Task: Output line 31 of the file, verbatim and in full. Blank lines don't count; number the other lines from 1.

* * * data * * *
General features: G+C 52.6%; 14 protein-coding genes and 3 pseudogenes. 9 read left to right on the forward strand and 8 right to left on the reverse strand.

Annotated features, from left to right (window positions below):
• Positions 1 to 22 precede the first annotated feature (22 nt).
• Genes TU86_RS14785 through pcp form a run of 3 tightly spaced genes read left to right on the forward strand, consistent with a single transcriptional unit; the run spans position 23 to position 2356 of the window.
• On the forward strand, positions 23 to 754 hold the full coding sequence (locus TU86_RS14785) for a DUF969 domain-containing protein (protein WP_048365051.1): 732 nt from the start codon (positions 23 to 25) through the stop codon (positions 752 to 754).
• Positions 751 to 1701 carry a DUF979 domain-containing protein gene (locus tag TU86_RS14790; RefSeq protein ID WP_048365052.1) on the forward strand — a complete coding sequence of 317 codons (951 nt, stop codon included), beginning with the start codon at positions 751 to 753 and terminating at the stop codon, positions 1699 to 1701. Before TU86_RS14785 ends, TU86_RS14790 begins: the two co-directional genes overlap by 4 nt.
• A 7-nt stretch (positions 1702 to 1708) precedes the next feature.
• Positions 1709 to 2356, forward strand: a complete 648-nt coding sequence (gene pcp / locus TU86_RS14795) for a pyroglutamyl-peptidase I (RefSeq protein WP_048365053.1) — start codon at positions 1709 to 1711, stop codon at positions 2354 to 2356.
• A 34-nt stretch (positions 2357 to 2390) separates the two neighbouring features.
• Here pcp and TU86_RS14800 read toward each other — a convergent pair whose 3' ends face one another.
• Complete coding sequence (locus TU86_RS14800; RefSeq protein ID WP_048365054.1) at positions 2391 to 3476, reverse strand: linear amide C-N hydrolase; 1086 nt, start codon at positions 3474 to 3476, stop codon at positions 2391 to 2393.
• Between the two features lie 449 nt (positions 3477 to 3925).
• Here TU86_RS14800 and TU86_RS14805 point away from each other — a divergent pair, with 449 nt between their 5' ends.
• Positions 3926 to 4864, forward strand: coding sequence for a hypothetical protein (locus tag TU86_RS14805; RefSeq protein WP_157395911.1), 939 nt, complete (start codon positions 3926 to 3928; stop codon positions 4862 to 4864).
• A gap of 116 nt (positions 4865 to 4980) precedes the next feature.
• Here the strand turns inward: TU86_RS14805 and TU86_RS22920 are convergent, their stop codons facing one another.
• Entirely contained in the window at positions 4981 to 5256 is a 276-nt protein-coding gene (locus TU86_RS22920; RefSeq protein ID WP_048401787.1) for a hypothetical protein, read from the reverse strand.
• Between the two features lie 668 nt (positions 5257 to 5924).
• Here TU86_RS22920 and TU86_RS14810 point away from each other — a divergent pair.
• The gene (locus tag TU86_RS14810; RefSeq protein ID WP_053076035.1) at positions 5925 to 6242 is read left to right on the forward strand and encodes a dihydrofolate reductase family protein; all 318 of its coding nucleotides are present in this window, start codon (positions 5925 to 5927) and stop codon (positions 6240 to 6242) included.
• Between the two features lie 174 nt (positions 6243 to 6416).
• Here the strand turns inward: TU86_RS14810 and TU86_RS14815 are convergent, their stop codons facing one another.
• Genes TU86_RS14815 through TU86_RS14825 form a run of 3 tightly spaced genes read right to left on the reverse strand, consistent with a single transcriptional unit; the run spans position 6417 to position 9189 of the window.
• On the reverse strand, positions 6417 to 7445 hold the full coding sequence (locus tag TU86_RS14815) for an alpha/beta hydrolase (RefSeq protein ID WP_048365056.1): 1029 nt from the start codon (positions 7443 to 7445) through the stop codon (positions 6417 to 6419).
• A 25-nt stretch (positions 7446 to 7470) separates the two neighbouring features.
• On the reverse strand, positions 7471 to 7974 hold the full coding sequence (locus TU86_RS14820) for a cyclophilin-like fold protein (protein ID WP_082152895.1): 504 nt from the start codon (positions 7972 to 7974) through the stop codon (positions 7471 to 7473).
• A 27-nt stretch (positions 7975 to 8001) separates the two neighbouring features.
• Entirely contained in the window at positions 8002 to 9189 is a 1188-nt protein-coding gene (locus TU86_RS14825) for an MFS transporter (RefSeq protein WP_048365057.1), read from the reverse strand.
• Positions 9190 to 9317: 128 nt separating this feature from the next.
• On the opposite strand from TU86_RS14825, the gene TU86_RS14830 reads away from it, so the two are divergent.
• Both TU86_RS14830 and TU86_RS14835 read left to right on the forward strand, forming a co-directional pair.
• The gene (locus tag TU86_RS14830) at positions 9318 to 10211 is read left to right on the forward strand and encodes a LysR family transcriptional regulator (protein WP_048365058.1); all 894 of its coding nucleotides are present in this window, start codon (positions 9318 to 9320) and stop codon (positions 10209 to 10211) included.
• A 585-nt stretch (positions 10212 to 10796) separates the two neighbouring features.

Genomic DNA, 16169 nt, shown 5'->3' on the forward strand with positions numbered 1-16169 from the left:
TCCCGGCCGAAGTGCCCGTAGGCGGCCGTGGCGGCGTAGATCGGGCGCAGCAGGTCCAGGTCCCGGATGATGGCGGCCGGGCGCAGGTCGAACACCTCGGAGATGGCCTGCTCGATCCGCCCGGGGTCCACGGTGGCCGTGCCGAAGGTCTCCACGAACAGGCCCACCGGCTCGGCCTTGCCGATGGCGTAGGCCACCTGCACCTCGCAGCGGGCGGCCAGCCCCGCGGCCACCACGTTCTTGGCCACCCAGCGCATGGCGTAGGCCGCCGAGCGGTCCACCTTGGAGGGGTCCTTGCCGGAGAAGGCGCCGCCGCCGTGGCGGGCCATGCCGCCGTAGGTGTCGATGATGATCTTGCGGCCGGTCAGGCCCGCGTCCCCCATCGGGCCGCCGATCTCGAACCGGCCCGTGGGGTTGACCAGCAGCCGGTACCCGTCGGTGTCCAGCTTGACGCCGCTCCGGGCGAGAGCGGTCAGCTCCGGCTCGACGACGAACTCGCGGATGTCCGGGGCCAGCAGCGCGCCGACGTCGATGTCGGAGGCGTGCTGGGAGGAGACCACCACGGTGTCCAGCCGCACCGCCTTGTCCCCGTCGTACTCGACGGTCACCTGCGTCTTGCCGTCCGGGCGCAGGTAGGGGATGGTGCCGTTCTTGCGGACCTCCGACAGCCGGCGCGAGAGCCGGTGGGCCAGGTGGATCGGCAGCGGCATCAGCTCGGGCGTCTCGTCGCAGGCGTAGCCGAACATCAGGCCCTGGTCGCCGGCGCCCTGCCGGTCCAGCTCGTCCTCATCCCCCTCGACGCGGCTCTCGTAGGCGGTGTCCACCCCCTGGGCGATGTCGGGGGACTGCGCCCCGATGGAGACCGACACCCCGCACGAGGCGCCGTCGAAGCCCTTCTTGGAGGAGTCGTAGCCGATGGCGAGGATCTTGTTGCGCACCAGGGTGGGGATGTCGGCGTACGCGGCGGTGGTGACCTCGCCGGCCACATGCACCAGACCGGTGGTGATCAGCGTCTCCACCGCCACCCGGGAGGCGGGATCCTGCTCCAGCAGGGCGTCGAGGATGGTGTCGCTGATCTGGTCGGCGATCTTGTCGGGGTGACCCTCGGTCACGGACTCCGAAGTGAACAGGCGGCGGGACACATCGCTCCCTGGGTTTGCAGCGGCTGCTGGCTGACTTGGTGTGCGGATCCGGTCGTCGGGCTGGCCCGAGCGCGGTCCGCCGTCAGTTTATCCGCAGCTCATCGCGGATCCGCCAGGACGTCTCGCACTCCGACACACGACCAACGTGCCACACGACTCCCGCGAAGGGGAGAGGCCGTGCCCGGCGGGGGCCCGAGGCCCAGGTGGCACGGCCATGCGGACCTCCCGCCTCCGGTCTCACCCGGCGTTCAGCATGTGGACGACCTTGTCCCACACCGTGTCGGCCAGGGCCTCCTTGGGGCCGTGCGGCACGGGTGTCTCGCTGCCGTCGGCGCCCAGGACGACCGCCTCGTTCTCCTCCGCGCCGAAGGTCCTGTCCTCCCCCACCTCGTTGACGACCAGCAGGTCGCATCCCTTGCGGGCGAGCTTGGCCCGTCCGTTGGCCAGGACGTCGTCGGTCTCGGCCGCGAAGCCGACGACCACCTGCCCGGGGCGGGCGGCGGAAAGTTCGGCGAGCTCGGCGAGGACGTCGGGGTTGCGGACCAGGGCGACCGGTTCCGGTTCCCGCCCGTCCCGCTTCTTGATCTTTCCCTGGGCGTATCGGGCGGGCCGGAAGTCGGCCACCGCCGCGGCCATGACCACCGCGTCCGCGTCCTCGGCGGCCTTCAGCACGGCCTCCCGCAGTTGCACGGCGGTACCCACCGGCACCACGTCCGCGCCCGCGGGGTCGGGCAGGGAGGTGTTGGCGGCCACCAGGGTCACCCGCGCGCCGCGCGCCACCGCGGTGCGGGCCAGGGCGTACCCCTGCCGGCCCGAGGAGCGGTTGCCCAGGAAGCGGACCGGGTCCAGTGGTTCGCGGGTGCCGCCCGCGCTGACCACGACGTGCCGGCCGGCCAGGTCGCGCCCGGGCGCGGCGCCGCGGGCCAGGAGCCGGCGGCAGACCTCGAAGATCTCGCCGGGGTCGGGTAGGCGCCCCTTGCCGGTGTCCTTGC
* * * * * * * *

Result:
• Both TU86_RS14830 and TU86_RS14835 read left to right on the forward strand, forming a co-directional pair.